The reality is twofold: the FN has benefited from current problems in France, but the gentler image projected by Marine Le Pen has flaws.  The current support is partly due to the high level of unemployment, the weak economy, the allegations of corruption by former ministers, and a rising crime rate.  It draws support from small shopkeepers concerned with competition from large shops, from low-paid workers, from the unemployed, from those opposed to the European Union, and from those protesting against the political and economic system, especially younger people, who are said to be pessimistic about their future.

Above all, the FN is anti-immigrant.  Marine Le Pen has argued that France has seen more and more veils, then more and more burkas, and now it is witnessing Muslims praying in the streets.  For the FN, the occupation of France by Muslims is underway.  There are no tanks or soldiers involved, but the Muslim presence is still an occupation.

The party has focused on law and order, stricter border controls, and anti-immigrant policy, especially relating to the Romas, the gypsies from Romania and Bulgaria who live in shantytowns around the large cities.  This last issue was particularly attractive to voters of the Brignoles district.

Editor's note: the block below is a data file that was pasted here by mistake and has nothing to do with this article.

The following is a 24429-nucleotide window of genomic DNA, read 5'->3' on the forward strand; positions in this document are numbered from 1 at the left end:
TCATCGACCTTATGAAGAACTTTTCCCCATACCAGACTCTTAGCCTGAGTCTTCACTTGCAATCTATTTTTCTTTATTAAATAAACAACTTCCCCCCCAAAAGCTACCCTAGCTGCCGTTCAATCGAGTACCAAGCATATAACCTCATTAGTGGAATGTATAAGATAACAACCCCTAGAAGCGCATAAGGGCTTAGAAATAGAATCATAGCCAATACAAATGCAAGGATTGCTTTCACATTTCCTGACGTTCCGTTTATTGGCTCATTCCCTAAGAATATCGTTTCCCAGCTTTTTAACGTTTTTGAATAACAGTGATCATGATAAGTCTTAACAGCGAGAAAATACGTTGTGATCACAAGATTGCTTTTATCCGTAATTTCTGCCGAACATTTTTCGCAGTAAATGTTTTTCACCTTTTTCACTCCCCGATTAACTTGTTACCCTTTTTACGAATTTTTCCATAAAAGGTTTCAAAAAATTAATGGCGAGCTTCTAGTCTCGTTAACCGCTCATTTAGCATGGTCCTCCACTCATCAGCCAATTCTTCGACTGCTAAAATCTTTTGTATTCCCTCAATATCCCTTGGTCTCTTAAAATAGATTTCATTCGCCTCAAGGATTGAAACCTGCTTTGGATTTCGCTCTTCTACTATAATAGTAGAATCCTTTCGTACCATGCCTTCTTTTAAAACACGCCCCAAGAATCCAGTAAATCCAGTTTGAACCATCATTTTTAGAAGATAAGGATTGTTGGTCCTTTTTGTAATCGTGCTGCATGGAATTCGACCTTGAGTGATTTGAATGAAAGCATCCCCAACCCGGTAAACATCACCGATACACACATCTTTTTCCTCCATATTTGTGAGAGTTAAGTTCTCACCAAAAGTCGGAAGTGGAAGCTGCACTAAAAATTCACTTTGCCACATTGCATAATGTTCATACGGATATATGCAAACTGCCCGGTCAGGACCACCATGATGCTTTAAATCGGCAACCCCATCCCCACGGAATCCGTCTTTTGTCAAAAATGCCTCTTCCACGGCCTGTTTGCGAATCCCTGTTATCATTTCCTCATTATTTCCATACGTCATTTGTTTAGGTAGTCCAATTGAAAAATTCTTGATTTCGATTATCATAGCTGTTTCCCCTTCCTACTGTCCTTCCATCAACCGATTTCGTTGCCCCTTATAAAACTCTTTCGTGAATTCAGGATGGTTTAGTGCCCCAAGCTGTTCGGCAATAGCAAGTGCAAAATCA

This anti-immigrant policy is akin to similar ones advocated by political parties with which the FN has links in other European countries: the FPO in Austria, the Greater Romanian party, Ataka in Bulgaria, the UKIP in Britain, the Alternativa Sociale in Italy, the Vlaams in Belgium.  All these parties, whether one calls them populist, or fascist, or anti-immigration, or anti-Semitic, or extreme right, spell danger for democratic societies and their values of tolerance, freedom and equality. 

In addition, a major problem for France is Marine Le Pen herself.  In spite of her charm offensive, the European Parliament in July 2013 removed her immunity from prosecution so that she can be prosecuted in France.  That EP immunity covers members of the EP for any opinion they express within the parliament.  But immunity cannot be claimed to cover the committing of an offense.  Le Pen has been, in a case that started in 2001, accused of incitement and hatred because in December 2001 she had compared Muslims praying in French streets to the Nazi occupation of France.

Le Pen must therefore now defend her utterances and actions in a French court.  All political parties understand that the Muslim population in France, now estimated to be more than six million, or 10% of the population, most of whom have come from former French North African colonies, constitutes a difficult and growing problem.  France was the first EU country to ban public wearing of the Islamic veil (niqab).  Nevertheless, Le Pen is a polarizing politician, dividing the country rather than rationally trying to find solutions for the Muslim problem.

It is up to the center and moderate left wing parties in France to find those rational solutions.  The French population must resist the enticing temptation of populism espoused by the FN.  The democratic world in general must be conscious of this danger not only to France, which should assist in this resistance, but also to itself.

Republican France and its battle cries of Liberty, Equality, and Fraternity must survive.

Michael Curtis is author of Jews, Antisemitism, and the Middle East.